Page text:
Much like "Separate Tables" (also released in 1958), this film gets a lot of mileage from its powerful and well-written melodrama, boundary-pushing subject matter, and quality acting (with Newman, Taylor and Ives each giving uniquely strong performances). Even if it does suffer from the fact that Williams' play tells more it shows, the film never lets the audience too far out of its grip.
The performers play their roles with such gusto, they redeem this dubious and closeted adaptation of the Tennessee Williams play. You get frustrated (definitely the right word) with their cluelessness, but you have such affection for them. Even the no-neck monsters.
3.5? I really want to love this movie, but the censorship enacted under the Hays Code and the quashing of Williams' critique of homophobia and misogyny renders the dynamics of the film bewildering. However, the actors' performances are strong and don't betray the same censorships as the screenplay. Something of the play's intent remains intact through them.
It is a pity that Hollywood censorship toned down the homosexual theme of the play. Tennessee Williams - and also Paul Newman, was so famously unhappy about it that, although he had to do the rewrites for the screenplay, he urged people not to see the film. However, just for the acting, it is a feast. Taylor, after a few decorative roles, is at last given a role worthy of her talent. Burl Ives is amazing.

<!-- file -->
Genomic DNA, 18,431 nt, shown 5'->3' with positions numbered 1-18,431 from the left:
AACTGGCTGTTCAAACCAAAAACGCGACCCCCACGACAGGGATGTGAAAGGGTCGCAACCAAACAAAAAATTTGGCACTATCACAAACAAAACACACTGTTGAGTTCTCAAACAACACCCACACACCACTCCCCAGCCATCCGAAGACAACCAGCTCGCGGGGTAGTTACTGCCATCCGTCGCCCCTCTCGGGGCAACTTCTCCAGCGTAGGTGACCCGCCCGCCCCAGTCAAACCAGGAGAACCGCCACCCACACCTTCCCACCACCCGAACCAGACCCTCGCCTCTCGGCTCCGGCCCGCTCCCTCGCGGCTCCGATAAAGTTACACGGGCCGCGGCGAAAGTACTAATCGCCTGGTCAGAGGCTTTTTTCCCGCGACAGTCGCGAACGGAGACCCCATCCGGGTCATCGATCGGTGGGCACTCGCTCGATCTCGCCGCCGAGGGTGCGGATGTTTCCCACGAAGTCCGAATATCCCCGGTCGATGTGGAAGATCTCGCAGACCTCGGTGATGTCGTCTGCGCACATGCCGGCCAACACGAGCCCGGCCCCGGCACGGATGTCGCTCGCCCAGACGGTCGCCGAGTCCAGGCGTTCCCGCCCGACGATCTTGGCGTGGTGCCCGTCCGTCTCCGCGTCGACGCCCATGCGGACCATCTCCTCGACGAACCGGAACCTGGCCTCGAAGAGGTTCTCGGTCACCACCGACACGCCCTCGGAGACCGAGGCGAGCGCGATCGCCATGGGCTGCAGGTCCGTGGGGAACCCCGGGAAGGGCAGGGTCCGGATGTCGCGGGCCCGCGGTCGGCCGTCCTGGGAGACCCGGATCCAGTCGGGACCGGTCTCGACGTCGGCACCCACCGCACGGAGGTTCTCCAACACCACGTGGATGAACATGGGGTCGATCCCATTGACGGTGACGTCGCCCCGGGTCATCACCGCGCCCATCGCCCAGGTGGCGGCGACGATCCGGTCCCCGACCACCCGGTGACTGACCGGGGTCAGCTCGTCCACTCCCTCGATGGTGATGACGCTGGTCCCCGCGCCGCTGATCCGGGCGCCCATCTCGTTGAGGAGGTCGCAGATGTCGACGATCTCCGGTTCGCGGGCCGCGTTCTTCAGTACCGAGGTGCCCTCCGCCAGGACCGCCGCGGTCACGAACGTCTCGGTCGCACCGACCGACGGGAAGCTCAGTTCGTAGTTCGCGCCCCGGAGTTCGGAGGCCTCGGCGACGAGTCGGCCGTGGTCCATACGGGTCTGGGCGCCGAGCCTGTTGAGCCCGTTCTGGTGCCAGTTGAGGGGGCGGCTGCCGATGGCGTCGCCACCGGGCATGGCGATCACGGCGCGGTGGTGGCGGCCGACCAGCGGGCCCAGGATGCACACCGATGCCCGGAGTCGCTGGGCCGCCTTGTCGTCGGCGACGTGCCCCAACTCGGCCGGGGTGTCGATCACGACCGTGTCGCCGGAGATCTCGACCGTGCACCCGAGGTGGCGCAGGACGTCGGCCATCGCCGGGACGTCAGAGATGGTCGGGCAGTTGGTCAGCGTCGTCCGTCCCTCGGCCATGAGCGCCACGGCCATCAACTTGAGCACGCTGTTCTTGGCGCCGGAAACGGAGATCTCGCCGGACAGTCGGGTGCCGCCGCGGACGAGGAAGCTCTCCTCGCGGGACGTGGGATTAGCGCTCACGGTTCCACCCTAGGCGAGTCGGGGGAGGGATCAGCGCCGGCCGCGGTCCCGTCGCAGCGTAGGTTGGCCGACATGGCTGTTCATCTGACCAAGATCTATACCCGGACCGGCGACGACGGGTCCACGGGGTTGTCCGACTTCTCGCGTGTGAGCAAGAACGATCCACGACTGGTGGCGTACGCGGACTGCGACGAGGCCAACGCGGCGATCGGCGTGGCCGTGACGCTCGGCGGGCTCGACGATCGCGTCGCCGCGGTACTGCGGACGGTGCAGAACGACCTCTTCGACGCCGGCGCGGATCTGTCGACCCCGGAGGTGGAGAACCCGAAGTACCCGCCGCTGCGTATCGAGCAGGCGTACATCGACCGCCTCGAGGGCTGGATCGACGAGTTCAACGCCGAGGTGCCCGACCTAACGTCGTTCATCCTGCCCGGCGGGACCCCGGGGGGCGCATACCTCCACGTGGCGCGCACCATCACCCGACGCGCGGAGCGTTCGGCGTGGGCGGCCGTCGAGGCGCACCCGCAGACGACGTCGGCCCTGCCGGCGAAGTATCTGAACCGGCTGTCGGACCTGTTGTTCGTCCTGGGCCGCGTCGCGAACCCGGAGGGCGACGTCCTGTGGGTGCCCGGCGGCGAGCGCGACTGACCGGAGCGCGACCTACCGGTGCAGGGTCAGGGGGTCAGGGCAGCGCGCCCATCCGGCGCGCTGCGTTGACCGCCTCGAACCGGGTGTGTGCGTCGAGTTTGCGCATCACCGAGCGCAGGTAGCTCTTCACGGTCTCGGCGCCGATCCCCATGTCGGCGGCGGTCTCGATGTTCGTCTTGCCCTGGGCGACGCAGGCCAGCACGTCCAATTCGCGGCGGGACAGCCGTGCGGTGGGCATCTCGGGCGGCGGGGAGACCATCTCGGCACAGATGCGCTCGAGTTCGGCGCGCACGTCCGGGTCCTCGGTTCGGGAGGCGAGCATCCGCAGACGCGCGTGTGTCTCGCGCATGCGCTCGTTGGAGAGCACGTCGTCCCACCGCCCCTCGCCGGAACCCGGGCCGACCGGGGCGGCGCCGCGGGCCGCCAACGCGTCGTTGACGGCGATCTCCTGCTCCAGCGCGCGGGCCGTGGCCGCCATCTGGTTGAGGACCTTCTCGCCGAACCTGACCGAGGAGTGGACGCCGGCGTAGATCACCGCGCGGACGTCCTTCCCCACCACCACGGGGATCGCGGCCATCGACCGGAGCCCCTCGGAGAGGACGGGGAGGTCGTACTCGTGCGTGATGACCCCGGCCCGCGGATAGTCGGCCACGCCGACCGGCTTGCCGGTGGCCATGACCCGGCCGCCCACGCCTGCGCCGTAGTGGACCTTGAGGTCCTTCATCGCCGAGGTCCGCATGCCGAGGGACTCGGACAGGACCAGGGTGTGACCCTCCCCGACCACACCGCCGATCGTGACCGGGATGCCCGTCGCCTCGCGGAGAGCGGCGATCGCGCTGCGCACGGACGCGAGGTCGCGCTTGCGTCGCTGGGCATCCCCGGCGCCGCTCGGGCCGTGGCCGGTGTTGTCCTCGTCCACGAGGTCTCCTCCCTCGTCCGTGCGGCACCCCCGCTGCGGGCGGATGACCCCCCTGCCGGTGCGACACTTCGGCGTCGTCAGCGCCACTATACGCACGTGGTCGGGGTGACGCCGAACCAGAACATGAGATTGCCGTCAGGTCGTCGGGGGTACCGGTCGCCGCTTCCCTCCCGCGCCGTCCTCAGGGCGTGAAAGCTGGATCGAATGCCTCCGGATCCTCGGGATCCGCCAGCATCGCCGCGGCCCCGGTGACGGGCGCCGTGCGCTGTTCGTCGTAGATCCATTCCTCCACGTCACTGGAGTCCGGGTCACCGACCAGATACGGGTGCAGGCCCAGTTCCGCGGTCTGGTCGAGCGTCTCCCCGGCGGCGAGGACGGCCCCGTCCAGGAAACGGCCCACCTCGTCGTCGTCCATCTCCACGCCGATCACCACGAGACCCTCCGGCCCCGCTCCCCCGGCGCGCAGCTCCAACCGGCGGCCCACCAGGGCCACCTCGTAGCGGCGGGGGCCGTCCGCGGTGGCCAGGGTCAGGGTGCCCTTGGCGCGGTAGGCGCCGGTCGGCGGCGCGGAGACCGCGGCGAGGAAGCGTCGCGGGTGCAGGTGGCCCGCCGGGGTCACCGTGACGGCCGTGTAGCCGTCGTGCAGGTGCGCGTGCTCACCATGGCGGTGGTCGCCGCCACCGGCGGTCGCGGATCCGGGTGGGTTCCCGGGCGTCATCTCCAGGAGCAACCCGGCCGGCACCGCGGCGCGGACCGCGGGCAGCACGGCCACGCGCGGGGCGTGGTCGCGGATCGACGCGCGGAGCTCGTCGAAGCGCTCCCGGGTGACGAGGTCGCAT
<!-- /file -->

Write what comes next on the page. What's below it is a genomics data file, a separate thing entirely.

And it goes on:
Adaptação claramente censurada da peça de T. Williams: o guião simplifica e tergiversa, omitindo as sugestões freudianas e homoeróticas do texto original, infantilizando muitos dos diálogos. Apesar disso, as interpretações são brilhantes e o filme trouxe luz a crises profundas da sociedade norte-americana até então geralmente encobertas no cinema "comercial".